Make Change instead of Excuses

log in my eye

Many couples want to make change in their relationship but instead make excuses for why they won’t or can’t change.  Often, couples I counsel with use the excuse of disbelief.  Both people doubt the other person can or will change, and therefore, they themselves will not or cannot change.

Did you catch the excuse?

“Since he won’t change, I can’t change.”  “Since she won’t change, I can’t change.”

Sound familiar?!

Now, in our good minds, most of us know that we can’t wait on someone else to change before we change.  But, out of frustration, disappointment, hurt, etc., we somehow forget this and bog down, waiting on change to magically come our way.

I recently asked a couple who has been married many years… “What are you waiting for?  Why not start being the man you want to be and the woman you want to be?”

Predictably, they both answered the same answer they’ve hung on to for years—“He won’t…,” “She won’t…”

We had built a good working relationship over time, so I kindly pointed out that maybe it was time to be the man he wanted to be, not for her, but for God and for himself.  And, maybe it was time for her to be the woman she wanted to be, not for him, but for God and for herself.

These are good people.  You and I are good people.  But, we all sometimes blame our waiting on someone else.  Interestingly, though, when you and I stop waiting on others to change and start making change we ourselves need to make, often, the other person naturally has to and gets to change as well.

I’m reminded of Matthew 7:3… “Why do you look at the speck that is in your brother’s eye, but do not notice the log that is in your own eye?”  Said another way—“what are you waiting for?!”  Let’s get busy making change, not more excuses.

What change are you ready to make?  What excuse is holding you back?  Join the “Hope to Build On” conversation in the comments section below.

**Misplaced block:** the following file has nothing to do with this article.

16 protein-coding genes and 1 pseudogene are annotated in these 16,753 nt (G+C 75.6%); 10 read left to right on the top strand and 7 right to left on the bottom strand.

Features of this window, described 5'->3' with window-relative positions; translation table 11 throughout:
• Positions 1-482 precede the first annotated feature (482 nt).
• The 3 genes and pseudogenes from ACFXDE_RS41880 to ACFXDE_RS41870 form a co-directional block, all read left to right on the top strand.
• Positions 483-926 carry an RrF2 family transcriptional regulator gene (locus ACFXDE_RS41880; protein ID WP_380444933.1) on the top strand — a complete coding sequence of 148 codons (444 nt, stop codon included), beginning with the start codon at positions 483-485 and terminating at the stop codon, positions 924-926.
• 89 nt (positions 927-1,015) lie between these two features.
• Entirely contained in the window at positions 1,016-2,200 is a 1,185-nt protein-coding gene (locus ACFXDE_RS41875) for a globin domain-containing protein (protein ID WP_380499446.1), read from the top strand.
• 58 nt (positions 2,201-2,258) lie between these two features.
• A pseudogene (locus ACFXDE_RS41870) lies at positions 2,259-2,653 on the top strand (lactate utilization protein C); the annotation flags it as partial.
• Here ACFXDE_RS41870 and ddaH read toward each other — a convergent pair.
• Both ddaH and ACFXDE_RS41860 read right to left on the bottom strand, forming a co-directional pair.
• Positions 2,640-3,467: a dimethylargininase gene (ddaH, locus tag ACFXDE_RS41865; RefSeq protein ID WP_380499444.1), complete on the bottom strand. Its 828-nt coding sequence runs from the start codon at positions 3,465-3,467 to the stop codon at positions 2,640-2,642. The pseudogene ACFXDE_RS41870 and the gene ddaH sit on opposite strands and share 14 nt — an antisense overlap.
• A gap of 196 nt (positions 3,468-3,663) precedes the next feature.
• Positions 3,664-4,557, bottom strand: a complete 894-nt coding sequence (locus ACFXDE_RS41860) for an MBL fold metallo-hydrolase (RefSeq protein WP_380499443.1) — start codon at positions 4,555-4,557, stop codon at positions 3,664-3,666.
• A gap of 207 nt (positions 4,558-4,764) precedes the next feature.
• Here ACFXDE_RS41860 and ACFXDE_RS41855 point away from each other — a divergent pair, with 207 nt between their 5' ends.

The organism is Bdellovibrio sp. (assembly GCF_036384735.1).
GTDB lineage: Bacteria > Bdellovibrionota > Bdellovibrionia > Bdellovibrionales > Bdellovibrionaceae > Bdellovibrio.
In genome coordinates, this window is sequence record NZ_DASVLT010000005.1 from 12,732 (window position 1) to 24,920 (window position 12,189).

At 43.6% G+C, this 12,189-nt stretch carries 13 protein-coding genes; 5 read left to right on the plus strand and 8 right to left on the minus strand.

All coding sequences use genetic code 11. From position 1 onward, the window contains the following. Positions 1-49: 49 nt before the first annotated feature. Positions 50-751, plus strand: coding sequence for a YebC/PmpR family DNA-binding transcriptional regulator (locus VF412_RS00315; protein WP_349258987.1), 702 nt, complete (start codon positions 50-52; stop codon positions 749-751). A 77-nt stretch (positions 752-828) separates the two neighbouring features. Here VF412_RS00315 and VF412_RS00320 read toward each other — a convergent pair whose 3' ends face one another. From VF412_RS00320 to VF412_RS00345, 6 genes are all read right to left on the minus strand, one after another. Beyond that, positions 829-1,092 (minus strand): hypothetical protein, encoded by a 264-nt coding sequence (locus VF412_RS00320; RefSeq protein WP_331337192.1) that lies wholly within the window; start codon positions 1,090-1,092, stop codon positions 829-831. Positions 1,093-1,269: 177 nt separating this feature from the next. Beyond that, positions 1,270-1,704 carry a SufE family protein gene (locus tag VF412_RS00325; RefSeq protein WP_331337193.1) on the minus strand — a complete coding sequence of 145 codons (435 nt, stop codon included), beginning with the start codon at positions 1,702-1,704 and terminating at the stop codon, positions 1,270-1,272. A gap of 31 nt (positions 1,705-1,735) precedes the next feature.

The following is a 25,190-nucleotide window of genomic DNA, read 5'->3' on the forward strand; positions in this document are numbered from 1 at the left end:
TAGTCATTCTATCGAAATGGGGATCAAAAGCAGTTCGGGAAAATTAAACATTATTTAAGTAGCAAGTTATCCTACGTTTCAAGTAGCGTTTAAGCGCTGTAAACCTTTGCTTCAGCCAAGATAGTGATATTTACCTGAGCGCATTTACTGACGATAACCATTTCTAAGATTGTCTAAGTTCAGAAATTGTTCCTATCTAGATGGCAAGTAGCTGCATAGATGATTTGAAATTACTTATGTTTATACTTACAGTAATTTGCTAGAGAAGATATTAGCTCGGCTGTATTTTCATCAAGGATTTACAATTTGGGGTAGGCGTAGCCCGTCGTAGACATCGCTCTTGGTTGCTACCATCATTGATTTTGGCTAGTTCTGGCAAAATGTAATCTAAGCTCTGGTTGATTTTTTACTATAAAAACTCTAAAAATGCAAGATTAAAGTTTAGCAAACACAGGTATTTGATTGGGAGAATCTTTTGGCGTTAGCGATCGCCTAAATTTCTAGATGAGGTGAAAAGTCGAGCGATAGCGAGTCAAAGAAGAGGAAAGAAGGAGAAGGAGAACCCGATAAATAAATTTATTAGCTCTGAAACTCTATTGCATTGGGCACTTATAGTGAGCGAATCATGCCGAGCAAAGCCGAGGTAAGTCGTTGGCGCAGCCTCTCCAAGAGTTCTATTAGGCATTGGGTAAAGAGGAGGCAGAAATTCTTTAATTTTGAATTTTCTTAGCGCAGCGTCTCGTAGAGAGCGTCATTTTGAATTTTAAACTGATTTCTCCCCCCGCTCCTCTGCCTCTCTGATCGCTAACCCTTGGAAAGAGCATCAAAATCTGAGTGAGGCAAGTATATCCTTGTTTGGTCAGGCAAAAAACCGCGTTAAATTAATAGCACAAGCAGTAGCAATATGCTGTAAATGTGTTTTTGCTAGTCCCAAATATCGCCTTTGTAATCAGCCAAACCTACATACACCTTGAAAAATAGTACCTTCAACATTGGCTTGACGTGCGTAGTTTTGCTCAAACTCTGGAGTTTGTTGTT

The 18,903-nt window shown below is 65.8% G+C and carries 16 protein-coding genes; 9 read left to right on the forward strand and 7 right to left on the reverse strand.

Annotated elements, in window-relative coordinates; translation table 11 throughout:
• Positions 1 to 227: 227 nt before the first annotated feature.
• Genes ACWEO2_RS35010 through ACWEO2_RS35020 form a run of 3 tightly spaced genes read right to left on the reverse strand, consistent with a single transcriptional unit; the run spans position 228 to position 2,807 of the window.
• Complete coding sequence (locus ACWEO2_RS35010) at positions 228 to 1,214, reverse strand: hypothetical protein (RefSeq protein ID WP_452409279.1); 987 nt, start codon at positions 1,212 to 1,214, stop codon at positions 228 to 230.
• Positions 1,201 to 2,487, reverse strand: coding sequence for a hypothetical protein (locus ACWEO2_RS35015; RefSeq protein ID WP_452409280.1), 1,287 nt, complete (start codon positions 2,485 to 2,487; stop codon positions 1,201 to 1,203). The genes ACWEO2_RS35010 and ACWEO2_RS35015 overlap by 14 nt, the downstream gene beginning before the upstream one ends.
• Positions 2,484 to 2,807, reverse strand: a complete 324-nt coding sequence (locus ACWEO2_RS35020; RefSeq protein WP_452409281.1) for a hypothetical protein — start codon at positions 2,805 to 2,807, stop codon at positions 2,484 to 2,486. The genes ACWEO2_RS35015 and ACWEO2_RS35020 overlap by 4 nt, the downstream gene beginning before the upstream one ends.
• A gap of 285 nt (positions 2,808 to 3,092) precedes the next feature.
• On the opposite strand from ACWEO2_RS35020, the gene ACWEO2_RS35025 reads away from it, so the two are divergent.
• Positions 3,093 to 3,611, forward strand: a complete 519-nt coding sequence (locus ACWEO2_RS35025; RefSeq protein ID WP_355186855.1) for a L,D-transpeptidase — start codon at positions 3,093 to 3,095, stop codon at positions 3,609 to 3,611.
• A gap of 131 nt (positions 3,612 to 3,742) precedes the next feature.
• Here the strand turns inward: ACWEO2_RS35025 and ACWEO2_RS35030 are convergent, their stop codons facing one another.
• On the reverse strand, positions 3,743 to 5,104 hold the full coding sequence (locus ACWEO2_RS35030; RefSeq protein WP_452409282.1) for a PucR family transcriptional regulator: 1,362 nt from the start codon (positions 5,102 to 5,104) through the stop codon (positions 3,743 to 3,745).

@drshannonwarden, www.shannonwarden.com

scripture taken from the New American Standard Bible

photo © Can Stock Photo Inc. / tmainiero

By | 2018-09-27T16:53:35+00:00 October 7th, 2016|All posts, Change|3 Comments

About the Author:

Co-author with @DrGaryChapman (the 5 love languages guy). Teacher @WakeForest. Counselor @TriadBaptist. Wife, mom of 3, daughter, sister, friend. Writer. Encourager. Dreamer behind Repurposed Life Ministries, Inc. Peace-loving. Jesus-seeking. I hope you'll subscribe to receive Hope to Build On by email each time I post a new entry. Thanks for reading! Shannon

3 Comments

  1. Shannon October 7, 2016 at 6:57 pm - Reply

    Instead of expecting Stephen to think more like I do about money management, I’ve started reminding myself and accepting that we both have valid and reasonable perspectives on money management. We don’t have to handle money “my way” or “his way” but have more of a shared approach. This is one area of change we’re making progress in and that keeps us working together rather working against one another.

  2. Richard Maas October 8, 2016 at 3:24 pm - Reply

    Thank you Shannon, these words are full of truth, Gods truth. As you know, I’ve used the passage from Matthew 22:37-40 to be healthy and to help others to pursue health. If we start with people outside of us we miss what God says to us. The Matthew passage guides us to start with our relationship with our Father. In doing so we receive His guidance and we become the spiritually, mentally, emotionally and physically healthy person He wants for us. The end result is we are able to reflect Gods health into others lives and point them to Him. This enables us to not have excuses.

    • Shannon Warden October 8, 2016 at 5:48 pm - Reply

      Well said, Richard, and Matthew :). When we switch our focus off of “me” and onto God, we are better able to love our mate without placing unrealistic expectations on him or her. When both people are doing this…wow! That’s a worthwhile goal for all of us!

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